S&P/Case-Shiller: Home Prices Rise in June. Tax Credit Hangover Ahead
The Standard & Poor’s/Case-Shiller rnU.S. National Home Price Index was up 4.4 percent in the second quarter ofrn2010, more than recovering from the 2.9 percent loss that was suffered in the first quarter, butrnthe index committee warned that recent housing indicators “point to more ominousrnsignals as tax incentives have ended and foreclosures continue.” </p
On a month to month basis, the 10-city index improved 1.0 percent to 161.04 and the 20-city index rose 1.0 percent to 147.97.</p
The year over year 10-City and 20 CityrnComposite Indices for June marked the first time in 16 months that the increasernin annual returns moderated, pointing to a possible deceleration in home pricernreturns. In May the YoY increase in the 10-CityrnComposite was 5.4 percent, in June it was 5.0 percent. The 20-City figure dropped from a 4.6 percentrnincrease in May to 4.2 percent in June. </p
David M. Blitzer, Chairman of the Index Committee at Standard & Poor’srnpointed out that current figures for the Composites cover June and the NationalrnIndex covers the 2nd quarter when the homebuyer’s tax credit was winding down. “While the numbers are upbeat,” hernsaid, “other more recent data on home sales and mortgages point to fewerrngains ahead.” Nonetheless, he said thernhousing market is in better shape than one year earlier.</p
Nationalrnhome prices hit bottom in the first quarter of 2009 and since then havernappreciated by 6.8 percent. Prices havernnow returned to 2003 levels.</p
Both Composites and 17 of the 20 cities in the National Index saw pricernincreases in June, but in 14 cities the increase was smaller than a monthrnearlier; only in Las Vegas did prices fall, down 0.6 percent while Phoenix andrnSeattle prices were flat. The largestrnincreases were in Minneapolis and Detroit, both up 2.5 percent. This was slightly lower than the increasernexperienced by Minneapolis in May, but a dramatic increase from the 0.8 percentrnincrease in Detroit in May. </p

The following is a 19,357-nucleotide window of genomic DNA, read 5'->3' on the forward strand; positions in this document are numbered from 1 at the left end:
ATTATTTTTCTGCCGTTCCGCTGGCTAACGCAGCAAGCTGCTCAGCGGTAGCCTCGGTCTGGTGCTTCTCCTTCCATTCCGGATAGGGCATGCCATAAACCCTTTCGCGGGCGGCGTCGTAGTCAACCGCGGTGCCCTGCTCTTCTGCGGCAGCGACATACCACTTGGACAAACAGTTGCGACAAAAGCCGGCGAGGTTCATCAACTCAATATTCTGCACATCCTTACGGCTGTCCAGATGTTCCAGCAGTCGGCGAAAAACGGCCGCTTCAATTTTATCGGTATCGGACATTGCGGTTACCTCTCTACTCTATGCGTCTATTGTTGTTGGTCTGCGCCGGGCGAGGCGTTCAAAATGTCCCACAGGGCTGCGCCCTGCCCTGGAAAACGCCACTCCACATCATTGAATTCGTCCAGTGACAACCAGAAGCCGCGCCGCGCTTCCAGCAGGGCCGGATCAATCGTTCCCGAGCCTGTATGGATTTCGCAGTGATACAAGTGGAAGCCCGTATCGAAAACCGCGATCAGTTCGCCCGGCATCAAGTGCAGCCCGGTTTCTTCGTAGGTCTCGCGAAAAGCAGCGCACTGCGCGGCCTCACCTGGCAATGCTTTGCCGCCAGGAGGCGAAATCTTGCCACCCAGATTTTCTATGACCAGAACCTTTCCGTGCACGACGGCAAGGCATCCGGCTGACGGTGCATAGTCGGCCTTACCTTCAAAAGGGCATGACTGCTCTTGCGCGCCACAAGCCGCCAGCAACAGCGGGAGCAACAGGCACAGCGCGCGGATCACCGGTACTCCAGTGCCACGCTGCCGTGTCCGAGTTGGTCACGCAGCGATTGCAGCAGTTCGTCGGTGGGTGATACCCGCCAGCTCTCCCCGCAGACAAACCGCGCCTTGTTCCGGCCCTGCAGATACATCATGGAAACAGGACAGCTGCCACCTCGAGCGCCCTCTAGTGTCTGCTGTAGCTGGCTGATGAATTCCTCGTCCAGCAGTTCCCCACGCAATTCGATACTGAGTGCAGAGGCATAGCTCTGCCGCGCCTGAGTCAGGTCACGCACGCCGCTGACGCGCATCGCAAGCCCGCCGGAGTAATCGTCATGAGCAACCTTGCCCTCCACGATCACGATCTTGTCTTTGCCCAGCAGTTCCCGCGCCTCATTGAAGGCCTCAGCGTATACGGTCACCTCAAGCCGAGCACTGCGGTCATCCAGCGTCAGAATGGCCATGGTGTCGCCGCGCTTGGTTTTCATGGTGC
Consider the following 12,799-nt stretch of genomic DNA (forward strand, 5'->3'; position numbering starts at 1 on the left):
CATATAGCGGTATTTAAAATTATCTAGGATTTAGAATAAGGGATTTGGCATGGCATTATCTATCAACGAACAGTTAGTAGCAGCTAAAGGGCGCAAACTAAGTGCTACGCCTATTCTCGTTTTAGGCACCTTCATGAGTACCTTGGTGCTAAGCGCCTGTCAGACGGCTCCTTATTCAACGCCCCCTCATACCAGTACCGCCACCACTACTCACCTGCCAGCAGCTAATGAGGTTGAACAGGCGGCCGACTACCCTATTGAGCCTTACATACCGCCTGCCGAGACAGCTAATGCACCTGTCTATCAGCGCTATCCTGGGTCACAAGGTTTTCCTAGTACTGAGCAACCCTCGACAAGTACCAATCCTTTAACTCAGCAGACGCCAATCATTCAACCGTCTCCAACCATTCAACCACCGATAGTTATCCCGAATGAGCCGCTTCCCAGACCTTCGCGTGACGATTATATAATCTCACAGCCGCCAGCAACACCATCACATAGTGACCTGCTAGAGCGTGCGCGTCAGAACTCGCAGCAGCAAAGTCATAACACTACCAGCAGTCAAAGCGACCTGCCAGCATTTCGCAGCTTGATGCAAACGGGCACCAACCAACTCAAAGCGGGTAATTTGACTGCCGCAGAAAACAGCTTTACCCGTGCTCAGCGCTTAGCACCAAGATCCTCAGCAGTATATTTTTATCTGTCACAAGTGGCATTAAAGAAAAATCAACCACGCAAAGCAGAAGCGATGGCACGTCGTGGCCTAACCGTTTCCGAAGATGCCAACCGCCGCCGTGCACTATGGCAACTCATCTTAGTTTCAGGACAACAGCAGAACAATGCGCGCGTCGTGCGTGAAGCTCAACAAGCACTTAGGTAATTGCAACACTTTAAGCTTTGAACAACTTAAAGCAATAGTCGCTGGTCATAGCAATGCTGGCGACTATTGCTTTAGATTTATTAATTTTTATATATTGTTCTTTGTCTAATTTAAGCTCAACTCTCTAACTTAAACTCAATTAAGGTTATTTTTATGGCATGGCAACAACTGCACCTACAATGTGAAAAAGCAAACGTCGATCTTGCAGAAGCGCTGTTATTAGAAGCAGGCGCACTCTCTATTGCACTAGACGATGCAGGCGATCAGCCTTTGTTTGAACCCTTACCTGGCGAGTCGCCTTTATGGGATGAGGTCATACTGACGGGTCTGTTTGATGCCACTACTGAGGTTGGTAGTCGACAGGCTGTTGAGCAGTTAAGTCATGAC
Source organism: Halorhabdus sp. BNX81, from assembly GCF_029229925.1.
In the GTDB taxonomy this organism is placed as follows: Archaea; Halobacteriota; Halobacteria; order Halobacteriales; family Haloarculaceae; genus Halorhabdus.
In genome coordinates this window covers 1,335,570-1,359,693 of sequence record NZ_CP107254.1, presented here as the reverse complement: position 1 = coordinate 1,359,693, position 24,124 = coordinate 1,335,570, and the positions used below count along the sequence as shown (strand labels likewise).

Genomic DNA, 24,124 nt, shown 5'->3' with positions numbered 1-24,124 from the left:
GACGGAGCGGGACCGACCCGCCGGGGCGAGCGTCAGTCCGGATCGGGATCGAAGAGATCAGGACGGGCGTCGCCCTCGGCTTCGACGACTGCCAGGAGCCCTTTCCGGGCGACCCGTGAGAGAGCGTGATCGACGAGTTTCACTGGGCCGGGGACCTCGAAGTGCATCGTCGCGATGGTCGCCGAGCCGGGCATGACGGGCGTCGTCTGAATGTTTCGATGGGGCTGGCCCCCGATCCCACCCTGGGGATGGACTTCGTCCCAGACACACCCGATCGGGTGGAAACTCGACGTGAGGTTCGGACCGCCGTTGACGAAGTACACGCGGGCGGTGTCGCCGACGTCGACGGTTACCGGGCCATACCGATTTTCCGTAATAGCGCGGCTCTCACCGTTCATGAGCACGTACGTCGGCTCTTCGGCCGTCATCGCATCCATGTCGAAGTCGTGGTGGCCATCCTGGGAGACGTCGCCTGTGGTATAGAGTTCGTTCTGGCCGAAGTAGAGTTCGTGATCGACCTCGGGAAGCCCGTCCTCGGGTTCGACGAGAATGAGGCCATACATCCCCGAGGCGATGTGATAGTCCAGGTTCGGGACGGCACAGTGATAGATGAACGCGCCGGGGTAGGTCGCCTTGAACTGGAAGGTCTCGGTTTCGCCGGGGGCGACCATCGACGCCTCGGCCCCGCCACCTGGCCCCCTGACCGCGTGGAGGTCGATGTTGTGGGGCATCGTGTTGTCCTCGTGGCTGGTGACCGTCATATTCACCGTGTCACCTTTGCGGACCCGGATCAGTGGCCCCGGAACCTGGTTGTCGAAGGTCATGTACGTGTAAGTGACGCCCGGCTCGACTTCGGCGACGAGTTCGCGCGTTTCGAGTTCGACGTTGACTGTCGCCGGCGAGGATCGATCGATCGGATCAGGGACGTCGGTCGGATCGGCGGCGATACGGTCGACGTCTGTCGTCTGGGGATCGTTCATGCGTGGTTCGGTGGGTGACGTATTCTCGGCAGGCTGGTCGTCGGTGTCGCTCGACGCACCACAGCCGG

Blitzer said that, while the indices have positive annual growth rates, andrnno market is registering a double-digit decline, “the worry starts whenrnyou remember that the Homebuyers’ Tax Credit has expired, foreclosures are stillrnat high levels, and July data on home sales and starts were very, veryrnweak. The inventory of unsold homes andrnmonths’ supply data were particularly troubling. If this relatives weakness in demandrncontinues, it will likely filter through to home prices in coming months.”</p
The S&P/Case-Shiller Indices are constructed to track the price path ofrntypical single-family homes located in each of the census regions or metropolitanrnareas covered. Each index combinesrnmatched price pairs for thousands of individual homes from the available universernof arms-length sales data. The City composites are value weighted averages ofrnthe ten or 20 metropolitan area indices. rnThe indices were given a base value of 100 in January 2000 so a currentrnvalue of 150 would indicate a 50 percent price increase for a typical home inrnthat area since that date.
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